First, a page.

US3735827 *Mar 15, 1972May 29, 1973Baker Oil Tools IncDown-hole adjustable hydraulic fishing jar
US3797591 *Feb 6, 1973Mar 19, 1974Baker Oil Tools IncTrigger mechanism for down-hole adjustable hydraulic fishing jar
US3955634 *Jun 23, 1975May 11, 1976Bowen Tools, Inc.Hydraulic well jar
US3987858 *Jun 23, 1975Oct 26, 1976Bowen Tools, Inc.Hydromechanical drilling jar
US4111271 *May 31, 1977Sep 5, 1978Kajan Specialty Company, Inc.Hydraulic jarring device
US4346770 *Oct 14, 1980Aug 31, 1982Halliburton CompanyHydraulic jarring tool
US5211226 *Apr 24, 1992May 18, 1993Otis Engineering CorporationMetal-to-metal seal for oil well tubing string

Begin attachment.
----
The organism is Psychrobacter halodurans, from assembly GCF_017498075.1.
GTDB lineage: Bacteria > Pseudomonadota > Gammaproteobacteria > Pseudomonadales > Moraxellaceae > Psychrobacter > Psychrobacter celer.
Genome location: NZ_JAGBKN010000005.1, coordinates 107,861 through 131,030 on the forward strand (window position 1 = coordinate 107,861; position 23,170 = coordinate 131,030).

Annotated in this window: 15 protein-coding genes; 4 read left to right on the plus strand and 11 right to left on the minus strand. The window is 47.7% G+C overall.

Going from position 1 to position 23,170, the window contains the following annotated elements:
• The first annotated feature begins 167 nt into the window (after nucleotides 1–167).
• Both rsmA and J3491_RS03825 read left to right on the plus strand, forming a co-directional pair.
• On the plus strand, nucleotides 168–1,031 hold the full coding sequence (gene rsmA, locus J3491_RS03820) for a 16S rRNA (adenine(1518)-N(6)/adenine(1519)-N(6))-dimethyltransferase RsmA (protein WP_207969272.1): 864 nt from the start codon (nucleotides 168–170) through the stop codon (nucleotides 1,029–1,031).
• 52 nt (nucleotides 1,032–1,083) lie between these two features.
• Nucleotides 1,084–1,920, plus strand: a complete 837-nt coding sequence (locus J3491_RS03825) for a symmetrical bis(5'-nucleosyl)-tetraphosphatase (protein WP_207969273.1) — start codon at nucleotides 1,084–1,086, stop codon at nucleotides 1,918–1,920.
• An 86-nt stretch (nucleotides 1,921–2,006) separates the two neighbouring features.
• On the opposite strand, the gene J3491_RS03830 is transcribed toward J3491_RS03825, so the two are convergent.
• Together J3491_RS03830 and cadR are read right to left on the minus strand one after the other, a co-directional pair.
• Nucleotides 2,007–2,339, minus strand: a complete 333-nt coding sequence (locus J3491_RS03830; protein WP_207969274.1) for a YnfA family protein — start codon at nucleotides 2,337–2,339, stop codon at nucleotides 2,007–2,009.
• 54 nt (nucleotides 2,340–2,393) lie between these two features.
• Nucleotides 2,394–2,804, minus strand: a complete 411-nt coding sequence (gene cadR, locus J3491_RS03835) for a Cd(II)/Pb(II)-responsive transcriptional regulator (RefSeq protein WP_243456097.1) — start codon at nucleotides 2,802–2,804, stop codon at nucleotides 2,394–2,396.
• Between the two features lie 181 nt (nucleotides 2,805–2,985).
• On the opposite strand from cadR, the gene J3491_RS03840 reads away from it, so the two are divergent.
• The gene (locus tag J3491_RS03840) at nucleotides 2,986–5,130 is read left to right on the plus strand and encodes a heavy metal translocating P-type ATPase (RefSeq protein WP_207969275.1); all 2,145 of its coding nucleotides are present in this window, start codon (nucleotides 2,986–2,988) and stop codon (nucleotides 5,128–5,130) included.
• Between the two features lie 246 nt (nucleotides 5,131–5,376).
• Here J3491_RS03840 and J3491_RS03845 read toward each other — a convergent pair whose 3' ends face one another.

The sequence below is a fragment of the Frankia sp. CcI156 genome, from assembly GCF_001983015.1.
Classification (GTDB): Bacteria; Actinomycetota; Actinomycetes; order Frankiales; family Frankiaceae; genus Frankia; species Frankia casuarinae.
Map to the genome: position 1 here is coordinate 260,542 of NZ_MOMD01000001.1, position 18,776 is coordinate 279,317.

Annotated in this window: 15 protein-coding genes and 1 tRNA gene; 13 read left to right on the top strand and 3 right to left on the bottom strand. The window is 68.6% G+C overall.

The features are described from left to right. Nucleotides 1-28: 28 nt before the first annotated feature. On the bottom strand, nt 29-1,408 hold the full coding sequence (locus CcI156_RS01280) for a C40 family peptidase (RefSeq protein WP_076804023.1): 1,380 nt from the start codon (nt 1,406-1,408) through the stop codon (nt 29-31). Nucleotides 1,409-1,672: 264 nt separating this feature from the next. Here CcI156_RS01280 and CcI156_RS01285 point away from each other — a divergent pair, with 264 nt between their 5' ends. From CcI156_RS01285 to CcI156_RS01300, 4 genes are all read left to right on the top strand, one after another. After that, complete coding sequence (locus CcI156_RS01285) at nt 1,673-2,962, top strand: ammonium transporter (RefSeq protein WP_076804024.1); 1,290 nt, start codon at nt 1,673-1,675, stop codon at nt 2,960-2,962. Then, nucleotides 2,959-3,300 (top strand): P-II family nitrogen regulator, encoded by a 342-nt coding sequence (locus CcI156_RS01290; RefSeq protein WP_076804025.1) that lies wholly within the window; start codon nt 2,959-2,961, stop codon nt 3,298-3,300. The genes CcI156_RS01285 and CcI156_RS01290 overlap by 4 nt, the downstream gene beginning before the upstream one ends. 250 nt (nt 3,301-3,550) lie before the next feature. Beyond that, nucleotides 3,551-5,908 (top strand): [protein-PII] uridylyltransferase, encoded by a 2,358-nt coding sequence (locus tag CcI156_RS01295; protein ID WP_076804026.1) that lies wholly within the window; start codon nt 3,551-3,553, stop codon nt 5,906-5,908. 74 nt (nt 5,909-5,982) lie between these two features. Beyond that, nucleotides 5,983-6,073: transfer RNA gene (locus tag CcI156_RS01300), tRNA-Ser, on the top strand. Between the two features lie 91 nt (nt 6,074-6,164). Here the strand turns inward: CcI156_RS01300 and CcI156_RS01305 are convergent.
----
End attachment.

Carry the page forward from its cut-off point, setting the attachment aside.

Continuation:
US5624001 *Jun 7, 1995Apr 29, 1997Dailey Petroleum Services CorpMechanical-hydraulic double-acting drilling jar
US6290004Sep 2, 1999Sep 18, 2001Robert W. EvansHydraulic jar
US6481495Sep 25, 2000Nov 19, 2002Robert W. EvansDownhole tool with electrical conductor
US8151910 *May 7, 2009Apr 10, 2012Swinford Jerry LDrilling jar
DE3802391A1 *Jan 27, 1988Aug 18, 1988Abraham GienDevice for retrieving pneumatically actuated percussion tools from boreholes
Classifications
U.S. Classification175/297
International ClassificationE21B31/113, E21B31/00
Cooperative ClassificationE21B31/113
European ClassificationE21B31/113